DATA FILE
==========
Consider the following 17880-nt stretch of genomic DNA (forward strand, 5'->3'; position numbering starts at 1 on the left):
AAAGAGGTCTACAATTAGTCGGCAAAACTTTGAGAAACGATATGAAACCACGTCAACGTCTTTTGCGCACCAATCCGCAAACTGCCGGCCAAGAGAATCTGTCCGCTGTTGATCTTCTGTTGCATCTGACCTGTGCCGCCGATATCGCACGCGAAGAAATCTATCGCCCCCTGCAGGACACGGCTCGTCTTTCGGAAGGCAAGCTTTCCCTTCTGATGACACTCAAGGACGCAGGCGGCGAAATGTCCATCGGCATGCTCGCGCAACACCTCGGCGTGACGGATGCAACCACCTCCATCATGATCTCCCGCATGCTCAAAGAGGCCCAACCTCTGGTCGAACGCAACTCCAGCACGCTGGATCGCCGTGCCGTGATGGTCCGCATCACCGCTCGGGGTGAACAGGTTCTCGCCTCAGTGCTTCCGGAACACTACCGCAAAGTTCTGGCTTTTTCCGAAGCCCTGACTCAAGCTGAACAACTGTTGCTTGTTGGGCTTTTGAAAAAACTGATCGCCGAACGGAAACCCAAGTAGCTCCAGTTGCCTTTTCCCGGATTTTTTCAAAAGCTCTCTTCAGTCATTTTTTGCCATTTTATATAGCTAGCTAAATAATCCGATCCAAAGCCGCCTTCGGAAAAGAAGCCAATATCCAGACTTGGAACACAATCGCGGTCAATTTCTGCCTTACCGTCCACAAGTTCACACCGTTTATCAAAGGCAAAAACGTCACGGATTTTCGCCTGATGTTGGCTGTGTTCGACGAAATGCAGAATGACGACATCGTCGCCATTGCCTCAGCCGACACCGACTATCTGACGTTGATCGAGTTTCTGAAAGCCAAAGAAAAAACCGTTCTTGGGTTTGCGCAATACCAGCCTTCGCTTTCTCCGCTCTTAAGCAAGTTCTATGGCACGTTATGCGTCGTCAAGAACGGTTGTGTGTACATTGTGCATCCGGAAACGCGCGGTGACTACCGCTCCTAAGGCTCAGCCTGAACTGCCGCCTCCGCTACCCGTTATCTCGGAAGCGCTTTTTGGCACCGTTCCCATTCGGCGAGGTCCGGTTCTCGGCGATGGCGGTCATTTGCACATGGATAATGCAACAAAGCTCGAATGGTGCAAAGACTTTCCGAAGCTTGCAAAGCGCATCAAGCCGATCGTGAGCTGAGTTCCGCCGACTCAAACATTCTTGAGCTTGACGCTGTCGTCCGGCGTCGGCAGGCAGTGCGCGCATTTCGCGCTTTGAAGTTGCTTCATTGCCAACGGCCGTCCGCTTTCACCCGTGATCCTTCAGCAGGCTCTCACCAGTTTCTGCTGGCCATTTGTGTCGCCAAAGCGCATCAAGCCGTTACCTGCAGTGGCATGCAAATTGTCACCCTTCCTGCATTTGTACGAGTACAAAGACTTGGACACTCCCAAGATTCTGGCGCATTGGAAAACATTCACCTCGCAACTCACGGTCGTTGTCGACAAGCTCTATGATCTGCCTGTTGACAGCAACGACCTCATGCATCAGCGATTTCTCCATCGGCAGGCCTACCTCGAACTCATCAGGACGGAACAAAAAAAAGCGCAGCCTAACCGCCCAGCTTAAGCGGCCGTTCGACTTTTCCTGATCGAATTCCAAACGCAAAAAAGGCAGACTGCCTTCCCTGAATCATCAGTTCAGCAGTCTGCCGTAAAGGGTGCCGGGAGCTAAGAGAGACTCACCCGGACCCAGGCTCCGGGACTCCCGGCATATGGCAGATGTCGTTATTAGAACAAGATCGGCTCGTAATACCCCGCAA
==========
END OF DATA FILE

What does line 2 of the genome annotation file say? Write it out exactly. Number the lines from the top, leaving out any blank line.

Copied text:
AAAGAGGTCTACAATTAGTCGGCAAAACTTTGAGAAACGATATGAAACCACGTCAACGTCTTTTGCGCACCAATCCGCAAACTGCCGGCCAAGAGAATCTGTCCGCTGTTGATCTTCTGTTGCATCTGACCTGTGCCGCCGATATCGCACGCGAAGAAATCTATCGCCCCCTGCAGGACACGGCTCGTCTTTCGGAAGGCAAGCTTTCCCTTCTGATGACACTCAAGGACGCAGGCGGCGAAATGTCCATCGGCATGCTCGCGCAACACCTCGGCGTGACGGATGCAACCACCTCCATCATGATCTCCCGCATGCTCAAAGAGGCCCAACCTCTGGTCGAACGCAACTCCAGCACGCTGGATCGCCGTGCCGTGATGGTCCGCATCACCGCTCGGGGTGAACAGGTTCTCGCCTCAGTGCTTCCGGAACACTACCGCAAAGTTCTGGCTTTTTCCGAAGCCCTGACTCAAGCTGAACAACTGTTGCTTGTTGGGCTTTTGAAAAAACTGATCGCCGAACGGAAACCCAAGTAGCTCCAGTTGCCTTTTCCCGGATTTTTTCAAAAGCTCTCTTCAGTCATTTTTTGCCATTTTATATAGCTAGCTAAATAATCCGATCCAAAGCCGCCTTCGGAAAAGAAGCCAATATCCAGACTTGGAACACAATCGCGGTCAATTTCTGCCTTACCGTCCACAAGTTCACACCGTTTATCAAAGGCAAAAACGTCACGGATTTTCGCCTGATGTTGGCTGTGTTCGACGAAATGCAGAATGACGACATCGTCGCCATTGCCTCAGCCGACACCGACTATCTGACGTTGATCGAGTTTCTGAAAGCCAAAGAAAAAACCGTTCTTGGGTTTGCGCAATACCAGCCTTCGCTTTCTCCGCTCTTAAGCAAGTTCTATGGCACGTTATGCGTCGTCAAGAACGGTTGTGTGTACATTGTGCATCCGGAAACGCGCGGTGACTACCGCTCCTAAGGCTCAGCCTGAACTGCCGCCTCCGCTACCCGTTATCTCGGAAGCGCTTTTTGGCACCGTTCCCATTCGGCGAGGTCCGGTTCTCGGCGATGGCGGTCATTTGCACATGGATAATGCAACAAAGCTCGAATGGTGCAAAGACTTTCCGAAGCTTGCAAAGCGCATCAAGCCGATCGTGAGCTGAGTTCCGCCGACTCAAACATTCTTGAGCTTGACGCTGTCGTCCGGCGTCGGCAGGCAGTGCGCGCATTTCGCGCTTTGAAGTTGCTTCATTGCCAACGGCCGTCCGCTTTCACCCGTGATCCTTCAGCAGGCTCTCACCAGTTTCTGCTGGCCATTTGTGTCGCCAAAGCGCATCAAGCCGTTACCTGCAGTGGCATGCAAATTGTCACCCTTCCTGCATTTGTACGAGTACAAAGACTTGGACACTCCCAAGATTCTGGCGCATTGGAAAACATTCACCTCGCAACTCACGGTCGTTGTCGACAAGCTCTATGATCTGCCTGTTGACAGCAACGACCTCATGCATCAGCGATTTCTCCATCGGCAGGCCTACCTCGAACTCATCAGGACGGAACAAAAAAAAGCGCAGCCTAACCGCCCAGCTTAAGCGGCCGTTCGACTTTTCCTGATCGAATTCCAAACGCAAAAAAGGCAGACTGCCTTCCCTGAATCATCAGTTCAGCAGTCTGCCGTAAAGGGTGCCGGGAGCTAAGAGAGACTCACCCGGACCCAGGCTCCGGGACTCCCGGCATATGGCAGATGTCGTTATTAGAACAAGATCGGCTCGTAATACCCCGCAA